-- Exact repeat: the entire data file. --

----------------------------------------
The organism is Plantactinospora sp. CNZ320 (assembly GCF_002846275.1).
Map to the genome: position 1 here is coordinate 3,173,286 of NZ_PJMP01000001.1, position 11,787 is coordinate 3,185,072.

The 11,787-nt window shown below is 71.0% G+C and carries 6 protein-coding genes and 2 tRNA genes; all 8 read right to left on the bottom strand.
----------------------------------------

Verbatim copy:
The organism is Plantactinospora sp. CNZ320 (assembly GCF_002846275.1).
Map to the genome: position 1 here is coordinate 3,173,286 of NZ_PJMP01000001.1, position 11,787 is coordinate 3,185,072.

The 11,787-nt window shown below is 71.0% G+C and carries 6 protein-coding genes and 2 tRNA genes; all 8 read right to left on the bottom strand.